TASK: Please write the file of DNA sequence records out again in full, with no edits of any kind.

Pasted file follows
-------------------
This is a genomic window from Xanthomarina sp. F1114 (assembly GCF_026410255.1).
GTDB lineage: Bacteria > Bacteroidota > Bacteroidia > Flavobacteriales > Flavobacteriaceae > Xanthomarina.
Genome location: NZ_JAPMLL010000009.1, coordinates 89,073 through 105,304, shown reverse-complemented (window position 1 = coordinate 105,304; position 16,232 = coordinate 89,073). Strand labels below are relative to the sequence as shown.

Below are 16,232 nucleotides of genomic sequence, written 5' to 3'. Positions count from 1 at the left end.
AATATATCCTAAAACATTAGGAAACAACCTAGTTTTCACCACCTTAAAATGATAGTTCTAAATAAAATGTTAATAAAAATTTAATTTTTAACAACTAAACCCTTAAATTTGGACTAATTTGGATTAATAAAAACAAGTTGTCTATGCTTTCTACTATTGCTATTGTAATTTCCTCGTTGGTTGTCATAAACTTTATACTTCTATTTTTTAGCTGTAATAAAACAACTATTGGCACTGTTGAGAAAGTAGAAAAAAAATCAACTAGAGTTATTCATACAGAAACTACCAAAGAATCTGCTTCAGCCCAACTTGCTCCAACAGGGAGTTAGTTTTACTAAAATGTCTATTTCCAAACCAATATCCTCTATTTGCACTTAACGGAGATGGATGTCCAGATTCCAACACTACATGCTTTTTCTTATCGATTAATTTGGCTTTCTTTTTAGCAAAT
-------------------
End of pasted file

This is a genomic window from Xanthomarina sp. F1114 (assembly GCF_026410255.1).
GTDB lineage: Bacteria > Bacteroidota > Bacteroidia > Flavobacteriales > Flavobacteriaceae > Xanthomarina.
Genome location: NZ_JAPMLL010000009.1, coordinates 89,073 through 105,304, shown reverse-complemented (window position 1 = coordinate 105,304; position 16,232 = coordinate 89,073). Strand labels below are relative to the sequence as shown.

Below are 16,232 nucleotides of genomic sequence, written 5' to 3'. Positions count from 1 at the left end.
AATATATCCTAAAACATTAGGAAACAACCTAGTTTTCACCACCTTAAAATGATAGTTCTAAATAAAATGTTAATAAAAATTTAATTTTTAACAACTAAACCCTTAAATTTGGACTAATTTGGATTAATAAAAACAAGTTGTCTATGCTTTCTACTATTGCTATTGTAATTTCCTCGTTGGTTGTCATAAACTTTATACTTCTATTTTTTAGCTGTAATAAAACAACTATTGGCACTGTTGAGAAAGTAGAAAAAAAATCAACTAGAGTTATTCATACAGAAACTACCAAAGAATCTGCTTCAGCCCAACTTGCTCCAACAGGGAGTTAGTTTTACTAAAATGTCTATTTCCAAACCAATATCCTCTATTTGCACTTAACGGAGATGGATGTCCAGATTCCAACACTACATGCTTTTTCTTATCGATTAATTTGGCTTTCTTTTTAGCAAAT